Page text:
Historically, Wyoming holds a lot of firsts in the ongoing struggle for gender equality.
The first female voter in the U.S. cast her ballot here, the first female justice of the peace was appointed here, the first all-woman jury sat here and the first female governor was elected here.
But decades after those breakthroughs, Powell native Lindsay Linton wants to know: Who are the modern female rulebreakers, leaders and agenda-setters?
“I wanted to know from my peers how you make it here,” she said. “What are women doing in our state? What are my peers doing? Can I do it?”
And she wanted to share those stories with others. So over the past year, the photographer sat down with a number of Wyoming’s prominent women leaders and asked them about their lives.
Last week, Linton released the first chapter of five profiles — online packages including portraits and recorded interviews. The women featured are prominent and pioneering: the state’s first female Supreme Court justice, its first Native American state senator, artists, a journalist, a self-made businesswoman.
Above all, Linton wants to show what women were working on in Wyoming. While the first chapter featured women whose names are already known, she hopes the next chapter will focus on women in more rural communities whose work goes mostly unnoticed.
“I want to show how these women are shaping the modern, rural West,” she said. “I want to show the depth and variety of women and what you can do here.”
Growing up in Powell, the daughter of a long line of Wyomingites, all Lindsay Linton wanted to do was leave.
And leave she did — though in fits and starts. But after earning a bachelor’s degree in Vermont, an associate’s in photography in Powell and working in New York City for a well-known commercial photographer, Linton ended up home again.
Back in the Cowboy State and equipped with photography skills, she opened her own commercial studio in Jackson. But after her business was established, Linton felt the pull to tackle a larger project about her native state.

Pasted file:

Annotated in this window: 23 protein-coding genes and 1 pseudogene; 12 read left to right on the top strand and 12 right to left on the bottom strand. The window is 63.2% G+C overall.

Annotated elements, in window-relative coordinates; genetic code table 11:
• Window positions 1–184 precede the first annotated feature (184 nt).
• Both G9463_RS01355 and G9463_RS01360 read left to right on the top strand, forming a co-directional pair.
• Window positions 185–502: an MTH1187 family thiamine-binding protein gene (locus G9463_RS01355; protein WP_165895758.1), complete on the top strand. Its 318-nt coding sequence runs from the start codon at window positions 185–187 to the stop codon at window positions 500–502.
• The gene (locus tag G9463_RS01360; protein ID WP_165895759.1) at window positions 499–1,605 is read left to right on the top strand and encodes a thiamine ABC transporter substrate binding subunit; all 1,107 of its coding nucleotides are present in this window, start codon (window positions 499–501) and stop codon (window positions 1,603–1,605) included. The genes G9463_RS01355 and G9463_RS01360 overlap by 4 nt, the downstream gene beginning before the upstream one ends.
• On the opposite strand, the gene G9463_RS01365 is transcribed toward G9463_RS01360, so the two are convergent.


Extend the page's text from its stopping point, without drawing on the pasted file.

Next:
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Over the past year, she began reaching out to women’s organizations and people she knew for recommendations of who to profile. After gathering a few names, she set out.
Each profile features a series of portraits as well as a podcast with an interview of the subjects.
Unlike her studio work, these photos were shot in film. The medium adds a level of challenge and grit to the art, Linton said. Her studio work is polished and heavily edited. But these are photos as they are, of women as they are. Wyoming is not a place of pretense.
“It’s still very wild in a lot of ways,” she said. “I’m just trying to embody Wyoming.”
Shaping the West
The work has taught Linton plenty along the way. She had never done audio recording or editing before but loved the intimacy a podcast can create with its audience.
And she’s gained some insight herself from her interviewees. Although they come from a wide variety of backgrounds and life experiences, each woman was open to life going in unexpected directions and made the best of those twists and turns.
“I don’t think any of them planned to end up where they did,” she said.
Linton hopes to begin work on the second chapter after raising more funds in the fall. While the Wyoming Humanities Council and The Equipoise Fund awarded some money, she still relies on other revenue sources to keep the project going. In total, she plans to do 25 profiles — five chapters documenting the lives of Wyoming women.
Ultimately, she hopes that other women will see her work and the women it portrays and find inspiration. If girls and women don’t see female politicians or attorneys or businesswomen, she said, perhaps they are less likely to pursue those careers themselves. If they see women being their authentic selves, perhaps it will seem more OK to be themselves as well.
“Until you see what you can become, you don’t necessarily pick up on it,” she said.